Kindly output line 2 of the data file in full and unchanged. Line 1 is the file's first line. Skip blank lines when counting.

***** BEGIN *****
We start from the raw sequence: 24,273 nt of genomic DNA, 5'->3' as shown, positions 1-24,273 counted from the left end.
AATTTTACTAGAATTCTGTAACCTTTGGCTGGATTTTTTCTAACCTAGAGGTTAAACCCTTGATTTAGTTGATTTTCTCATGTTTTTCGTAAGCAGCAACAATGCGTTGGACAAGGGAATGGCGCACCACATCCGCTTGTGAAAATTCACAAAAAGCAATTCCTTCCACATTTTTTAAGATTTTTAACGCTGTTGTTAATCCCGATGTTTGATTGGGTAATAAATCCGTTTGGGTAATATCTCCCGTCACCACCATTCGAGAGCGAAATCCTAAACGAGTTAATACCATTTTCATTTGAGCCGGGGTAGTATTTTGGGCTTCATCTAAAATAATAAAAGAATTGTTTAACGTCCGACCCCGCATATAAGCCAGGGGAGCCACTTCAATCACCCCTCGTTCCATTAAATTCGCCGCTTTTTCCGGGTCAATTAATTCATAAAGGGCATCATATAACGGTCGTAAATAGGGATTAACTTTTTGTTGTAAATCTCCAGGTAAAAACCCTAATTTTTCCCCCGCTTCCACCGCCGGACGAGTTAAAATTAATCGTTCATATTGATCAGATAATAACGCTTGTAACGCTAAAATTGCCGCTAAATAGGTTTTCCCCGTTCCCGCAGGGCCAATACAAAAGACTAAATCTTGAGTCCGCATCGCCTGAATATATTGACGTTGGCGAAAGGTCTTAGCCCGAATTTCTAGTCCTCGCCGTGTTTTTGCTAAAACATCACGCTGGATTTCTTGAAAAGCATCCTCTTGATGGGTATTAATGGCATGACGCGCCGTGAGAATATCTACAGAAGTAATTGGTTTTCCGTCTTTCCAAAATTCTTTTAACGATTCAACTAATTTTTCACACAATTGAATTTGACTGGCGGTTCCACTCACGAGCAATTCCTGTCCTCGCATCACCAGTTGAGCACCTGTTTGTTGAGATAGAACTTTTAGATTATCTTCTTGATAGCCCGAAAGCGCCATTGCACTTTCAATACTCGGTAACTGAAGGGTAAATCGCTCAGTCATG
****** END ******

AATTTTACTAGAATTCTGTAACCTTTGGCTGGATTTTTTCTAACCTAGAGGTTAAACCCTTGATTTAGTTGATTTTCTCATGTTTTTCGTAAGCAGCAACAATGCGTTGGACAAGGGAATGGCGCACCACATCCGCTTGTGAAAATTCACAAAAAGCAATTCCTTCCACATTTTTTAAGATTTTTAACGCTGTTGTTAATCCCGATGTTTGATTGGGTAATAAATCCGTTTGGGTAATATCTCCCGTCACCACCATTCGAGAGCGAAATCCTAAACGAGTTAATACCATTTTCATTTGAGCCGGGGTAGTATTTTGGGCTTCATCTAAAATAATAAAAGAATTGTTTAACGTCCGACCCCGCATATAAGCCAGGGGAGCCACTTCAATCACCCCTCGTTCCATTAAATTCGCCGCTTTTTCCGGGTCAATTAATTCATAAAGGGCATCATATAACGGTCGTAAATAGGGATTAACTTTTTGTTGTAAATCTCCAGGTAAAAACCCTAATTTTTCCCCCGCTTCCACCGCCGGACGAGTTAAAATTAATCGTTCATATTGATCAGATAATAACGCTTGTAACGCTAAAATTGCCGCTAAATAGGTTTTCCCCGTTCCCGCAGGGCCAATACAAAAGACTAAATCTTGAGTCCGCATCGCCTGAATATATTGACGTTGGCGAAAGGTCTTAGCCCGAATTTCTAGTCCTCGCCGTGTTTTTGCTAAAACATCACGCTGGATTTCTTGAAAAGCATCCTCTTGATGGGTATTAATGGCATGACGCGCCGTGAGAATATCTACAGAAGTAATTGGTTTTCCGTCTTTCCAAAATTCTTTTAACGATTCAACTAATTTTTCACACAATTGAATTTGACTGGCGGTTCCACTCACGAGCAATTCCTGTCCTCGCATCACCAGTTGAGCACCTGTTTGTTGAGATAGAACTTTTAGATTATCTTCTTGATAGCCCGAAAGCGCCATTGCACTTTCAATACTCGGTAACTGAAGGGTAAATCGCTCAGTCATG